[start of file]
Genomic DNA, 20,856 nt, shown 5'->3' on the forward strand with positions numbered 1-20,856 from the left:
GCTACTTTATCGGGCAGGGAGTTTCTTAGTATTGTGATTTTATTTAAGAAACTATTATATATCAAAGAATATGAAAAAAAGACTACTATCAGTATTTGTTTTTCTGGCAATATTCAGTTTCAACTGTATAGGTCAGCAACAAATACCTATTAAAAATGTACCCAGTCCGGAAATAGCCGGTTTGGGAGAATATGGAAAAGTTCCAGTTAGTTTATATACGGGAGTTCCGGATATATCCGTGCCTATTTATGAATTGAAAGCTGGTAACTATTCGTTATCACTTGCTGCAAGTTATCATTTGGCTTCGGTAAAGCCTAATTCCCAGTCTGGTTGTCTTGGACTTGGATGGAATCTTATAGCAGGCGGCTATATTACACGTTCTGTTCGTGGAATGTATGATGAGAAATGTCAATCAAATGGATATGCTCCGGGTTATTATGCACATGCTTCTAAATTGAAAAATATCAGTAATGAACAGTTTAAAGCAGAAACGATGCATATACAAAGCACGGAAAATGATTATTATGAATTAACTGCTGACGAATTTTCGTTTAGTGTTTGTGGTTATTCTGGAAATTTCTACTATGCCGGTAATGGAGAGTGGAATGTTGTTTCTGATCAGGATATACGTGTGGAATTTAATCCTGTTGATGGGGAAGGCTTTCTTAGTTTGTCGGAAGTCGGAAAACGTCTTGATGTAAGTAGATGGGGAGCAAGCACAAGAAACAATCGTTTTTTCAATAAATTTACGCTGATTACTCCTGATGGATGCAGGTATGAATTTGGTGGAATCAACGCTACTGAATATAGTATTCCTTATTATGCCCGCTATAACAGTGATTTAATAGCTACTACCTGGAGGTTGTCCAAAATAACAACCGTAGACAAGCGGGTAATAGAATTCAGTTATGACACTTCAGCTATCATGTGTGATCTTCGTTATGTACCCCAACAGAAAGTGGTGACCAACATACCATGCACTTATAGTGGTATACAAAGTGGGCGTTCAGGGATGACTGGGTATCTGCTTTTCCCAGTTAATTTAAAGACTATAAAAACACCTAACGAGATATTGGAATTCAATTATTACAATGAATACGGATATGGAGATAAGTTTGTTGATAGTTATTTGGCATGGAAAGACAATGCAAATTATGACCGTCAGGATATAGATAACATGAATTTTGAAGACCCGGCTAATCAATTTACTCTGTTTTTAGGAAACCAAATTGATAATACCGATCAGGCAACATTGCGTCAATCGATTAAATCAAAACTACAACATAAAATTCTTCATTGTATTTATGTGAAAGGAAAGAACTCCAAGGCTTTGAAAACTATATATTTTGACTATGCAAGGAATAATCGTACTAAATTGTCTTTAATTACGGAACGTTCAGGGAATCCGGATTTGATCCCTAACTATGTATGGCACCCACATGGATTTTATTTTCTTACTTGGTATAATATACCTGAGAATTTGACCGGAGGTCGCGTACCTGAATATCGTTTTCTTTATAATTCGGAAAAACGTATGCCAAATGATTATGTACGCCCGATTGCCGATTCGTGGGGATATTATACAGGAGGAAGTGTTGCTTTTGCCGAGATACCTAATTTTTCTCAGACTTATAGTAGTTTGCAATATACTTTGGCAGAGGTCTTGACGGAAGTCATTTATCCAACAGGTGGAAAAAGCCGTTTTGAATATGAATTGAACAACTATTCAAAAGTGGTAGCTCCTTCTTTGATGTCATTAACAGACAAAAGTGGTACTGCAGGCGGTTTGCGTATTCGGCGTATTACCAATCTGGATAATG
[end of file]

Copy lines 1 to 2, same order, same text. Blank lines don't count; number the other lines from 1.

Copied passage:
Genomic DNA, 20,856 nt, shown 5'->3' on the forward strand with positions numbered 1-20,856 from the left:
GCTACTTTATCGGGCAGGGAGTTTCTTAGTATTGTGATTTTATTTAAGAAACTATTATATATCAAAGAATATGAAAAAAAGACTACTATCAGTATTTGTTTTTCTGGCAATATTCAGTTTCAACTGTATAGGTCAGCAACAAATACCTATTAAAAATGTACCCAGTCCGGAAATAGCCGGTTTGGGAGAATATGGAAAAGTTCCAGTTAGTTTATATACGGGAGTTCCGGATATATCCGTGCCTATTTATGAATTGAAAGCTGGTAACTATTCGTTATCACTTGCTGCAAGTTATCATTTGGCTTCGGTAAAGCCTAATTCCCAGTCTGGTTGTCTTGGACTTGGATGGAATCTTATAGCAGGCGGCTATATTACACGTTCTGTTCGTGGAATGTATGATGAGAAATGTCAATCAAATGGATATGCTCCGGGTTATTATGCACATGCTTCTAAATTGAAAAATATCAGTAATGAACAGTTTAAAGCAGAAACGATGCATATACAAAGCACGGAAAATGATTATTATGAATTAACTGCTGACGAATTTTCGTTTAGTGTTTGTGGTTATTCTGGAAATTTCTACTATGCCGGTAATGGAGAGTGGAATGTTGTTTCTGATCAGGATATACGTGTGGAATTTAATCCTGTTGATGGGGAAGGCTTTCTTAGTTTGTCGGAAGTCGGAAAACGTCTTGATGTAAGTAGATGGGGAGCAAGCACAAGAAACAATCGTTTTTTCAATAAATTTACGCTGATTACTCCTGATGGATGCAGGTATGAATTTGGTGGAATCAACGCTACTGAATATAGTATTCCTTATTATGCCCGCTATAACAGTGATTTAATAGCTACTACCTGGAGGTTGTCCAAAATAACAACCGTAGACAAGCGGGTAATAGAATTCAGTTATGACACTTCAGCTATCATGTGTGATCTTCGTTATGTACCCCAACAGAAAGTGGTGACCAACATACCATGCACTTATAGTGGTATACAAAGTGGGCGTTCAGGGATGACTGGGTATCTGCTTTTCCCAGTTAATTTAAAGACTATAAAAACACCTAACGAGATATTGGAATTCAATTATTACAATGAATACGGATATGGAGATAAGTTTGTTGATAGTTATTTGGCATGGAAAGACAATGCAAATTATGACCGTCAGGATATAGATAACATGAATTTTGAAGACCCGGCTAATCAATTTACTCTGTTTTTAGGAAACCAAATTGATAATACCGATCAGGCAACATTGCGTCAATCGATTAAATCAAAACTACAACATAAAATTCTTCATTGTATTTATGTGAAAGGAAAGAACTCCAAGGCTTTGAAAACTATATATTTTGACTATGCAAGGAATAATCGTACTAAATTGTCTTTAATTACGGAACGTTCAGGGAATCCGGATTTGATCCCTAACTATGTATGGCACCCACATGGATTTTATTTTCTTACTTGGTATAATATACCTGAGAATTTGACCGGAGGTCGCGTACCTGAATATCGTTTTCTTTATAATTCGGAAAAACGTATGCCAAATGATTATGTACGCCCGATTGCCGATTCGTGGGGATATTATACAGGAGGAAGTGTTGCTTTTGCCGAGATACCTAATTTTTCTCAGACTTATAGTAGTTTGCAATATACTTTGGCAGAGGTCTTGACGGAAGTCATTTATCCAACAGGTGGAAAAAGCCGTTTTGAATATGAATTGAACAACTATTCAAAAGTGGTAGCTCCTTCTTTGATGTCATTAACAGACAAAAGTGGTACTGCAGGCGGTTTGCGTATTCGGCGTATTACCAATCTGGATAATG